Off-the-clock allegations? Find the checkbook

If you discover you have made a wage-and-hour mistake, the safest approach is often to make it right as soon as possible. If you dispute an employee’s wage claim, you may wind up paying far more in legal fees than you would have if you had simply paid the money the worker claims you owe.

Recent case: Marcus and three co-workers at a Chipotle restaurant sued their employer, alleging that a manager, pursuant to what they claimed was official corporate policy, required them to work off the clock and without pay.

They originally sought to represent a nationwide class of similarly situated Chipotle employees.

The restaurant chain vigorously defended against the claim.

After discovery, it became clear that the off-the-clock work had occurred at Marcus’s restaurant because the manager admitted he had engaged in the practice. However, the nationwide claims were dismissed when no evidence surfaced that Chipotle demanded off-the-clock work at other restaurants.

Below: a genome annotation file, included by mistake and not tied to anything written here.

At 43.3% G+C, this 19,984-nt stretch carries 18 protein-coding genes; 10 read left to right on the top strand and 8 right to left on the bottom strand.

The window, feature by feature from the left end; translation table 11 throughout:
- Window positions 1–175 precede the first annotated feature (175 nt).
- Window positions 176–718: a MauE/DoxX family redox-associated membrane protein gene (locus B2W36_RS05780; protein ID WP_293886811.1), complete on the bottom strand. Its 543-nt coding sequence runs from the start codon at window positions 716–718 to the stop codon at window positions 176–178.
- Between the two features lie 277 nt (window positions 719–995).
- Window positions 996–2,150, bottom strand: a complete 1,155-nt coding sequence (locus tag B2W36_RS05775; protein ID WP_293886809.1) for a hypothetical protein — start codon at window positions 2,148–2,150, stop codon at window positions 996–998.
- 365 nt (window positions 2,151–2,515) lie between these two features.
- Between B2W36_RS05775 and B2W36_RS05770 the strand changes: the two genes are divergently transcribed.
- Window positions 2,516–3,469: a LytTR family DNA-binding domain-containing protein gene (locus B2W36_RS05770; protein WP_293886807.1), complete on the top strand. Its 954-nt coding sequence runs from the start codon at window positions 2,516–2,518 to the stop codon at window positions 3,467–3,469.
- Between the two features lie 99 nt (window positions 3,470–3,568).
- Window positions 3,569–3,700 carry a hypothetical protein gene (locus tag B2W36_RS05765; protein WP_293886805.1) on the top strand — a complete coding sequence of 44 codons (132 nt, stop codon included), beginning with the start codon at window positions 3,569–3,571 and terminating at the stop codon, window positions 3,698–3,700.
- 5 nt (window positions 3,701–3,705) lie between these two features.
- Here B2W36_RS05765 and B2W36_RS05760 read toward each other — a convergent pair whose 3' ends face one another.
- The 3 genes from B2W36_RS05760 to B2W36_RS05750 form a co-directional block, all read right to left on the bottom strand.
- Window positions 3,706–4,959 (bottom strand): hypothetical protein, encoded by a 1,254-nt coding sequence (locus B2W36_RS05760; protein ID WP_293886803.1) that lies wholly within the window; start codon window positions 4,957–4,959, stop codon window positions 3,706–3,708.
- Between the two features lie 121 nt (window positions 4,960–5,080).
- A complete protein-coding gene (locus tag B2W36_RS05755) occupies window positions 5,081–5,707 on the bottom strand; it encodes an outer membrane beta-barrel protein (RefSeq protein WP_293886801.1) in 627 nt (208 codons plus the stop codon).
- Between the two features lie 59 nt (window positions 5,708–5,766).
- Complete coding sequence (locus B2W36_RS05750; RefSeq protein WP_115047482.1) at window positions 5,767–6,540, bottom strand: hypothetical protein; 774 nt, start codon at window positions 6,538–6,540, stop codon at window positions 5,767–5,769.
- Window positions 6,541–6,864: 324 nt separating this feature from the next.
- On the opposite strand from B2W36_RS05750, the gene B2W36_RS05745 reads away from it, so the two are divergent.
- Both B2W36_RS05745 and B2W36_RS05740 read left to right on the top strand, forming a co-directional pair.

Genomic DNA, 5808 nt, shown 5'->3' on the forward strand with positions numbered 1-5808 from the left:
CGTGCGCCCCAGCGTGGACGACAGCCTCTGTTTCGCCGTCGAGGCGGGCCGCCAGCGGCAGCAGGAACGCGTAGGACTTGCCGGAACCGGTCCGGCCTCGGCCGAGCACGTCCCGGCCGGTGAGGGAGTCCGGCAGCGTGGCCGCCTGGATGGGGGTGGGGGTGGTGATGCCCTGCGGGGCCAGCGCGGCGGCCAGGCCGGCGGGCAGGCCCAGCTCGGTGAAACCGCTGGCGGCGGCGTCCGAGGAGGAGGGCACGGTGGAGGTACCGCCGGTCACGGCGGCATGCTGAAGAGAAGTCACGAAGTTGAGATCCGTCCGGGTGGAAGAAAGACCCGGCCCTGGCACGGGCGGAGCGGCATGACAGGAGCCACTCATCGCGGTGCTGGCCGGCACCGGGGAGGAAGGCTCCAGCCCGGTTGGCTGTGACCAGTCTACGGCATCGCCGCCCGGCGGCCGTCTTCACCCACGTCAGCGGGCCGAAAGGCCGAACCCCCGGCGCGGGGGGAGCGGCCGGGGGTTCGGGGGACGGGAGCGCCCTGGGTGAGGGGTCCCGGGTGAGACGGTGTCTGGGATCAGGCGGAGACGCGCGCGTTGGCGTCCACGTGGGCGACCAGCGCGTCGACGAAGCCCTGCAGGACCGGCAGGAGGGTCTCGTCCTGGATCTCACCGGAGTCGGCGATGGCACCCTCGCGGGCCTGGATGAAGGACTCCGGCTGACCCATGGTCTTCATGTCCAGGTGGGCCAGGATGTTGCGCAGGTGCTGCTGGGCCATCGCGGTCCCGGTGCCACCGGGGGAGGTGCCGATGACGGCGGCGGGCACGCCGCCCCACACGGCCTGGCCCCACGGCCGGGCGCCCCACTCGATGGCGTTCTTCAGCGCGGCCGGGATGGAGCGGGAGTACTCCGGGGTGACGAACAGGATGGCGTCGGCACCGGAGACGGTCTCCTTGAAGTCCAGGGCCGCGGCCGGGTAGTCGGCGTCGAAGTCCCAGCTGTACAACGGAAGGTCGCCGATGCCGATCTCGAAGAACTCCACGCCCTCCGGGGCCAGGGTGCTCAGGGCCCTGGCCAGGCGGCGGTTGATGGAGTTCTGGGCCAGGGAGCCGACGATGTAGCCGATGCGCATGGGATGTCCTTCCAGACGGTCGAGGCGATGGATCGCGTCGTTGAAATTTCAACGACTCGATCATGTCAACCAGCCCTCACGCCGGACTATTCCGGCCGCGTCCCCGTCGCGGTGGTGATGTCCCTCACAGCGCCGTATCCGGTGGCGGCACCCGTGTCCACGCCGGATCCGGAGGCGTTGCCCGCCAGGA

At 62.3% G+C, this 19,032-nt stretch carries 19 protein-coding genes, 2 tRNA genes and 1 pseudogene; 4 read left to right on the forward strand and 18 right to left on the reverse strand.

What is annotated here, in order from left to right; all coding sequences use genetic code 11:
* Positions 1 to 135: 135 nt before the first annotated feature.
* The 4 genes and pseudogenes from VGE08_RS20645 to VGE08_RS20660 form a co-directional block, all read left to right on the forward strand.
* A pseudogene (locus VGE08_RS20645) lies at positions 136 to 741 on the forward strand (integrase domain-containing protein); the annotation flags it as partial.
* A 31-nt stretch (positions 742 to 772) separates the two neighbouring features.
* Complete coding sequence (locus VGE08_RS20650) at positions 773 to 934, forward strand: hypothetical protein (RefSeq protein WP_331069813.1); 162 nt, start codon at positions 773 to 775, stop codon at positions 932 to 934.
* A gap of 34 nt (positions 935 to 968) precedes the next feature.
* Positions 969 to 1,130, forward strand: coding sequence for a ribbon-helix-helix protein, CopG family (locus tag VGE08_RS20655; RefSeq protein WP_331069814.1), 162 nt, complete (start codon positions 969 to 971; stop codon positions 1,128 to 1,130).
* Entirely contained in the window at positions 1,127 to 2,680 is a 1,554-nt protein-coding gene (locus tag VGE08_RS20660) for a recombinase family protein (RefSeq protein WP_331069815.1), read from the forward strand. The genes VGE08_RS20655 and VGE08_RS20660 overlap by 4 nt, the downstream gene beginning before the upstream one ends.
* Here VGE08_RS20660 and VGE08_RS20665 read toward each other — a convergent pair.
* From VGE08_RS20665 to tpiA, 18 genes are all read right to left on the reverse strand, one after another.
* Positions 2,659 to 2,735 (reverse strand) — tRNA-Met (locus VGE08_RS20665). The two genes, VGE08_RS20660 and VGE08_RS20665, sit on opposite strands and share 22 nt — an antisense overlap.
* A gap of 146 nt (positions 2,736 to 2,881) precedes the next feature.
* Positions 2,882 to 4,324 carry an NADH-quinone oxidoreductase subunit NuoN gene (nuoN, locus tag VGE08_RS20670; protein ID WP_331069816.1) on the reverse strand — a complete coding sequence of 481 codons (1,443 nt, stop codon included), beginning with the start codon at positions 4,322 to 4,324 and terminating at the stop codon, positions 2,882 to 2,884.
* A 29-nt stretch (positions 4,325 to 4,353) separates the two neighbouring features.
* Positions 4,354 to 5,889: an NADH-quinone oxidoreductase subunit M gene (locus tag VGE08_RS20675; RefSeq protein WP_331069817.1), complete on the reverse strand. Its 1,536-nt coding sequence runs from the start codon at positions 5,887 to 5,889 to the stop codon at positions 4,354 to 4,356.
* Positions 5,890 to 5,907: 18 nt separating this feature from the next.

The parties reached a settlement that would pay about $62,000 to Marcus and his co-workers, but left calculating attorneys’ fees to the court. It concluded that the attorneys were due almost $650,000 in fees and costs. (Harris et al. v. Chipotle Mexican Grill, DC MN, 2018)

Advice: Make sure supervisors and managers understand that they cannot violate the Fair Labor Standards Act by making hourly employees work without being clocked in. Pay extra attention to this problem if your managers receive incentives for controlling their labor budgets. They may be tempted to skirt the law if their bonuses depend on keeping hours low.